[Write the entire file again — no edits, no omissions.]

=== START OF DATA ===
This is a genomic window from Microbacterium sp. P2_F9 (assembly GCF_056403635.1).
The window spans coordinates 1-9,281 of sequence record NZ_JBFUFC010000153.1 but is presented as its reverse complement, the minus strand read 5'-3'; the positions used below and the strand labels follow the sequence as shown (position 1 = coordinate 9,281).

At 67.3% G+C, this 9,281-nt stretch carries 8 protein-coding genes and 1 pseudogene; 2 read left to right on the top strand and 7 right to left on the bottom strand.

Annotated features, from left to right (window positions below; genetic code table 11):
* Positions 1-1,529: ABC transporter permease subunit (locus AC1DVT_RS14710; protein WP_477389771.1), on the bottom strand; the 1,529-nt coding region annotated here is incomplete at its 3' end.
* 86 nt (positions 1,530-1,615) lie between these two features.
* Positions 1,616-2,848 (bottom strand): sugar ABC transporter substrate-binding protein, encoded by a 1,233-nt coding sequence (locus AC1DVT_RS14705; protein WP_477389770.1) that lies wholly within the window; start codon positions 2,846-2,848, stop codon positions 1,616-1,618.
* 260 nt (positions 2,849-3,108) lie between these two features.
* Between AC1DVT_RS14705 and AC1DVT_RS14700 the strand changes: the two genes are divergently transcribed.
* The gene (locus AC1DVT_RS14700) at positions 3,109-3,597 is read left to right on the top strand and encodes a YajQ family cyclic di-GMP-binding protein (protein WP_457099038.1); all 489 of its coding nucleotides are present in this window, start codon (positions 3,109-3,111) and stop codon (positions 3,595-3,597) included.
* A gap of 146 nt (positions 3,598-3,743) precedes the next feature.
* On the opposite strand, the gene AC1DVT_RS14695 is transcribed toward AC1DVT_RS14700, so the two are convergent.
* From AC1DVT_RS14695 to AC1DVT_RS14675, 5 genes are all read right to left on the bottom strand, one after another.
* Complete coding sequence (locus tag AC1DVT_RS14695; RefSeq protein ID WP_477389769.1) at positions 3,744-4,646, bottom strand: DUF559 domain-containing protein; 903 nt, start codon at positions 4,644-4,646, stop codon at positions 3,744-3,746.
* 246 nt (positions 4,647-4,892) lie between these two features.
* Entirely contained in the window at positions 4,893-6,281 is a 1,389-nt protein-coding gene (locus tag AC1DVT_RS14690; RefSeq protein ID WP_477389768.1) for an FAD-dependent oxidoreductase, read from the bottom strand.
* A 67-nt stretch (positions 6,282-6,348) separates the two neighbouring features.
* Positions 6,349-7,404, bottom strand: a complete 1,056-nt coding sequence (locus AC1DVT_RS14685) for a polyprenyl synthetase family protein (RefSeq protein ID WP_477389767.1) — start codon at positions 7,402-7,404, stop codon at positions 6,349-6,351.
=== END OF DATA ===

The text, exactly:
This is a genomic window from Microbacterium sp. P2_F9 (assembly GCF_056403635.1).
The window spans coordinates 1-9,281 of sequence record NZ_JBFUFC010000153.1 but is presented as its reverse complement, the minus strand read 5'-3'; the positions used below and the strand labels follow the sequence as shown (position 1 = coordinate 9,281).

At 67.3% G+C, this 9,281-nt stretch carries 8 protein-coding genes and 1 pseudogene; 2 read left to right on the top strand and 7 right to left on the bottom strand.

Annotated features, from left to right (window positions below; genetic code table 11):
* Positions 1-1,529: ABC transporter permease subunit (locus AC1DVT_RS14710; protein WP_477389771.1), on the bottom strand; the 1,529-nt coding region annotated here is incomplete at its 3' end.
* 86 nt (positions 1,530-1,615) lie between these two features.
* Positions 1,616-2,848 (bottom strand): sugar ABC transporter substrate-binding protein, encoded by a 1,233-nt coding sequence (locus AC1DVT_RS14705; protein WP_477389770.1) that lies wholly within the window; start codon positions 2,846-2,848, stop codon positions 1,616-1,618.
* 260 nt (positions 2,849-3,108) lie between these two features.
* Between AC1DVT_RS14705 and AC1DVT_RS14700 the strand changes: the two genes are divergently transcribed.
* The gene (locus AC1DVT_RS14700) at positions 3,109-3,597 is read left to right on the top strand and encodes a YajQ family cyclic di-GMP-binding protein (protein WP_457099038.1); all 489 of its coding nucleotides are present in this window, start codon (positions 3,109-3,111) and stop codon (positions 3,595-3,597) included.
* A gap of 146 nt (positions 3,598-3,743) precedes the next feature.
* On the opposite strand, the gene AC1DVT_RS14695 is transcribed toward AC1DVT_RS14700, so the two are convergent.
* From AC1DVT_RS14695 to AC1DVT_RS14675, 5 genes are all read right to left on the bottom strand, one after another.
* Complete coding sequence (locus tag AC1DVT_RS14695; RefSeq protein ID WP_477389769.1) at positions 3,744-4,646, bottom strand: DUF559 domain-containing protein; 903 nt, start codon at positions 4,644-4,646, stop codon at positions 3,744-3,746.
* 246 nt (positions 4,647-4,892) lie between these two features.
* Entirely contained in the window at positions 4,893-6,281 is a 1,389-nt protein-coding gene (locus tag AC1DVT_RS14690; RefSeq protein ID WP_477389768.1) for an FAD-dependent oxidoreductase, read from the bottom strand.
* A 67-nt stretch (positions 6,282-6,348) separates the two neighbouring features.
* Positions 6,349-7,404, bottom strand: a complete 1,056-nt coding sequence (locus AC1DVT_RS14685) for a polyprenyl synthetase family protein (RefSeq protein ID WP_477389767.1) — start codon at positions 7,402-7,404, stop codon at positions 6,349-6,351.